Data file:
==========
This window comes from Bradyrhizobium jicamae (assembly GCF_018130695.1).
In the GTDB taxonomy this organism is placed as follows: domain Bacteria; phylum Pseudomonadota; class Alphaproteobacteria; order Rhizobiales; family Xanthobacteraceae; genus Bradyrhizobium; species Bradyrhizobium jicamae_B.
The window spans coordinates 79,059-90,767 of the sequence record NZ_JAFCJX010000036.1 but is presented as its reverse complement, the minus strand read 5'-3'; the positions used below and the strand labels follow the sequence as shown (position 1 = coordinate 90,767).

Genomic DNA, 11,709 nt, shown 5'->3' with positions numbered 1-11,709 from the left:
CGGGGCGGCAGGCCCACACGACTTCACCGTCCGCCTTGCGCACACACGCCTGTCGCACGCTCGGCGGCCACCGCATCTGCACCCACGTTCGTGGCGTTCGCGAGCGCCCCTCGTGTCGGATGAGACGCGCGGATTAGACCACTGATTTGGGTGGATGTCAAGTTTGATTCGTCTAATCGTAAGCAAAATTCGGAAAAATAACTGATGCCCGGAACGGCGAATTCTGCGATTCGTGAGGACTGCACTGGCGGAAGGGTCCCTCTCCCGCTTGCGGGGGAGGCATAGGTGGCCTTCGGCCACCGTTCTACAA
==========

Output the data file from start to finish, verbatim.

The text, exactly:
This window comes from Bradyrhizobium jicamae (assembly GCF_018130695.1).
In the GTDB taxonomy this organism is placed as follows: domain Bacteria; phylum Pseudomonadota; class Alphaproteobacteria; order Rhizobiales; family Xanthobacteraceae; genus Bradyrhizobium; species Bradyrhizobium jicamae_B.
The window spans coordinates 79,059-90,767 of the sequence record NZ_JAFCJX010000036.1 but is presented as its reverse complement, the minus strand read 5'-3'; the positions used below and the strand labels follow the sequence as shown (position 1 = coordinate 90,767).

Genomic DNA, 11,709 nt, shown 5'->3' with positions numbered 1-11,709 from the left:
CGGGGCGGCAGGCCCACACGACTTCACCGTCCGCCTTGCGCACACACGCCTGTCGCACGCTCGGCGGCCACCGCATCTGCACCCACGTTCGTGGCGTTCGCGAGCGCCCCTCGTGTCGGATGAGACGCGCGGATTAGACCACTGATTTGGGTGGATGTCAAGTTTGATTCGTCTAATCGTAAGCAAAATTCGGAAAAATAACTGATGCCCGGAACGGCGAATTCTGCGATTCGTGAGGACTGCACTGGCGGAAGGGTCCCTCTCCCGCTTGCGGGGGAGGCATAGGTGGCCTTCGGCCACCGTTCTACAA